“The California citrus industry is an important economic contributor and an icon of the Golden State,” Martin said. “Citrus is part of our American and Californian agricultural footprint – a commodity we need to preserve and foster. I’m honored to be part of this continuing tradition.”
Martin officially will join the CRB on October 1 and will be based out of the CRB headquarters in Visalia, California. She will take the reins from Interim President Franco Bernardi.
“We cannot thank Franco enough for his dedicated service to the CRB throughout the past year,” said Dreyer. “He did an excellent job in guiding the organization through a challenging period, and the Board has been truly grateful for his leadership.”
This week the Assembly will consider Senate Bill 1 by Senate Pro Tem Toni Atkins.
SB 1 proposes dangerous changes to how the state implements the Endangered Species Act (ESA) and will have devastating impacts on how water is managed in California.
The bill seeks to preserve environmental regulations against perceived rollbacks by the Trump Administration by empowering state agencies to immediately adopt the “baseline” standard in place before January 19, 2017 (the day before President Trump was inaugurated).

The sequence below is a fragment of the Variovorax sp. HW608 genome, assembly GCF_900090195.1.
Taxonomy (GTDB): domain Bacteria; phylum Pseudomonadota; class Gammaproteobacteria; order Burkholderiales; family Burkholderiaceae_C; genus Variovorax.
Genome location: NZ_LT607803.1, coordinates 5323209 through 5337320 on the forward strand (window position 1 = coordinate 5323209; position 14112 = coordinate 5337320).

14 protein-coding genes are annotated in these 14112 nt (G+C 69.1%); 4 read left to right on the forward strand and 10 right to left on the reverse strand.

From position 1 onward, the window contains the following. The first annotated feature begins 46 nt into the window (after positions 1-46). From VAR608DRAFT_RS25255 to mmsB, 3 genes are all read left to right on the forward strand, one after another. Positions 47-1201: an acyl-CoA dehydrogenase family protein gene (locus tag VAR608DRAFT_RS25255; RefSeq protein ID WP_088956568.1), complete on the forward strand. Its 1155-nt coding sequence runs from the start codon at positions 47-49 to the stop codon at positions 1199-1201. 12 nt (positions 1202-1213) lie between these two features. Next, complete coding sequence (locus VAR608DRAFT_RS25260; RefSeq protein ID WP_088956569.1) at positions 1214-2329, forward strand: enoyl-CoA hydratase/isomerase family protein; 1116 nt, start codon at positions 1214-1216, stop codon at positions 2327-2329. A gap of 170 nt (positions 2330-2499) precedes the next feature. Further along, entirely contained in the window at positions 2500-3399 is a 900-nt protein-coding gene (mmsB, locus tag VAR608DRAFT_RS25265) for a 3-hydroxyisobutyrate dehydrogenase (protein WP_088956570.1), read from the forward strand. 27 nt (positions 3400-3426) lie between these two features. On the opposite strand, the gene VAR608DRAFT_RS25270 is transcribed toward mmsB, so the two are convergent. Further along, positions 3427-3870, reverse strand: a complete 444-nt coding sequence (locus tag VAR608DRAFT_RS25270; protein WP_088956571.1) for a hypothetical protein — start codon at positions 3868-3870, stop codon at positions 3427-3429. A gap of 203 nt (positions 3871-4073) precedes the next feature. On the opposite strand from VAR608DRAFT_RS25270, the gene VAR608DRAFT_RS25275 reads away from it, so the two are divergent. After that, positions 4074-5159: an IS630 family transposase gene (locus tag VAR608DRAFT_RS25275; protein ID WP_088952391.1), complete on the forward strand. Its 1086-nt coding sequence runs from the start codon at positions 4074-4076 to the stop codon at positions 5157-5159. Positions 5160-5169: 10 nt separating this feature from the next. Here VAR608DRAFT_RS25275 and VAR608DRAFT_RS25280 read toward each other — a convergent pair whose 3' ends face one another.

As currently written, SB 1 would lock in the existing biological opinions that determine how much water must flow out of the Delta to protect native fish species. This directly influences how much water is available to ALL water users south of the Delta.
The State and Federal agencies are currently in the process of updating the biological opinions, which will result in lower flows and more water for communities and agriculture. But, by locking in the existing biological opinions, SB 1 prohibits State from using the best available science to manage how water moves through the Delta.
Recent amendments do not go far enough to address the ESA provisions.
California Citrus Mutual and many other agricultural and business-sector groups have proposed constructive amendments to address these concerns. The Pro Tem’s office, however, did not make substantive changes to the bill before it was passed out of the Assembly Appropriations Committee on Friday despite pressure from the Governor’s Office.
The Legislature will adjourn next Friday and it is imperative that SB 1 be amended THIS WEEK.